Issues of Visual Representation in Genocide and the Holocaust
Art in Response to 20th Century Genocidal Violence
Representation of political themes that may be highly didactic are always a subject of debate within the artistic community. At the same time, the lack of direction of some aspects of modern and evn post-modern art has raised the question of the necessity of artists to confront some of the more violent issues societies of the past and present, including war and genocide. There are many precedents for this engagement: European artists responded significantly to World War I battlefield conditions and a critique of the political world, followed by satiric art about the rise of Fascism, use of art and artists by authoritarian regimes especially in Communist societies. A special intensity of representation has developed as a response to the Holocaust (destruction of European Jews) and other genocides, especially art by 2nd and 3rd generation Armenians and both survivors of the Rwandan genocide and independent artists. The session will focus on issues in this discourse and representations by academics and studio artists.
Art and Human Rights
Plenary Presentation in English
A Double Absence
Dr. Stephen Feinstein
Director, Center for Holocaust and Genocide Studies, University of Minnesota
Minneapolis, Minnesota, USA
Stephen Feinstein is Professor Emeritus of History at the University of Wisconsin-River Falls, where he taught from 1969-1999 and is now Director of the Center for Holocaust and Genocide Studies at the University of Minnesota. Feinstein has been teaching the History of the Holocaust since 1975. He was curator of the traveling art exhibition, “Witness and Legacy: Contemporary Art About the Holocaust,” at the Minnesota Museum of American Art, which toured in 17 American museums from 1995-2002. In 1999, he was curator of a 7,000 square foot exhibition at the University of Minnesota's Nash Gallery, "Absence/Presence: The Artistic Memory of the Holocaust and Genocide. Feinstein is the co-editor with Karen Schierman and Marcie Littell (eds) Confronting the Holocaust: A Mandate for the 21st Century-Proceedings of the 27th Annual (1996) Scholars' Conference on the German Churches and the Holocaust. (1998, University Press of America) and author many articles about post-Holocaust art. His latest publication is Absence/Presence: Critical Essays on the Artistic Memory of the Holocaust. (Syracuse University Press) 2005 and is also in the process of writing a monograph Spaces with Ghosts: Installation Art About the Holocaust. Feinstein also serves as guest curator for the Florida Holocaust Museum in St. Petersburg.
Art Center Director, and Independent Artist, Printmaking, Sev Shoon Arts Center
Artist and Assistant Professor of Sculpture, Department of Art and Art History, DePaul University
Major solo exhibitions: New York, Washington DC, Orlando, Cincinnati, Toronto, Rome. Participant in many group shows in the US and Europe, Aroutiunian's work includes performances, mixed media video installations, sculptures and paintings. His work deals with memory, transience and their implications on the individual and society.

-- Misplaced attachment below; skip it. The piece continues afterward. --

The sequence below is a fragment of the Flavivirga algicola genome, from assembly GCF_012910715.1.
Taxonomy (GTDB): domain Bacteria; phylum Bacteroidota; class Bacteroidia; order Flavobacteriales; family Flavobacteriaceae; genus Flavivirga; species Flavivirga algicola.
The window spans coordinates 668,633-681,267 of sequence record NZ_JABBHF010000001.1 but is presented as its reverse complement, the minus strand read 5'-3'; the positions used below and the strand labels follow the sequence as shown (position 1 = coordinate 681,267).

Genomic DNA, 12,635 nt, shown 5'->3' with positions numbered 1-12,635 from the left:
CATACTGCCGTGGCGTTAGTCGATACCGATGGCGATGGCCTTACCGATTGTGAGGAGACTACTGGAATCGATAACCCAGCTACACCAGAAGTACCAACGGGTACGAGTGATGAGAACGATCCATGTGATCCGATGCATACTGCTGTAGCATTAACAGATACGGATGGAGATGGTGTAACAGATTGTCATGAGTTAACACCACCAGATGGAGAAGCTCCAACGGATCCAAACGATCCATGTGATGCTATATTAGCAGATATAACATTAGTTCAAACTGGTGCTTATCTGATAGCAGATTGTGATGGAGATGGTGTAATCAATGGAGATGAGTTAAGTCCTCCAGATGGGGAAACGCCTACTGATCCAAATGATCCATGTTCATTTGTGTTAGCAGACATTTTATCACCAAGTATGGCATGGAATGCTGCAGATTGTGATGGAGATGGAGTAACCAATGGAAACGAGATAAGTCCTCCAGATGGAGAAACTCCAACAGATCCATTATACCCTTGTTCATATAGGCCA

Marty J. Kalb
Artist and Professor of Art, Ohio Wesleyan
Marty J. Kalb is the Frank L. & Eva L. Packard Professor of Fine Arts at Ohio Wesleyan University where he has taught since 1967. Kalb's paintings and drawings have been exhibited extensively and are included in major museums through out the United States and in Europe. Notable are the collections of: the Metropolitan Museum of Art in New York, the Cleveland Museum, the Columbus Museum of Art, the Detroit Inst. of Art, the Klutznick National Jewish Museum, Washington D.C., the Library of Congress, Wash. D.C., the Museum of Tolerance, LA Cal. Yale University Art Gallery, the Skirball Museum in LA. CA. Spertus Museum in Chicago, Illinois the Florida Holocaust Museum St.Petersburg FL.and the Joods Museum van Deportatie en Verzet Mechlen Belgium. Kalb has presented lectures about his artwork at numerous art museums and educational institutions and been a panelist, and presenter at international and nation conferences.
Robert G. Barsamian
Robert Barsamian is a Dallas based artist of Armenian descent, who during
the 1980s decided to work through the questions of the Armenian genocide
through art. The process has been time-consuming and obsessive, but also
rewarding. Barsamian, like many 2nd and 3rd generation Armenian-Americans,
deals with a past, as in the Holocaust, was hidden by the victim
generation. It was only in the 1960s and 1970s that Armenians began to
speak openly about the massacres of 1915-1922, now referred to my most
academics and some governments as a "Genocide." Raphael Lemkin, the
Polish-Jewish emigre who coined the word "genocide" became interested in
the subject because of the stories he heard from his mother and
grandmother, in his native Poland in the early 1970s, about the
destruction of the Armenians.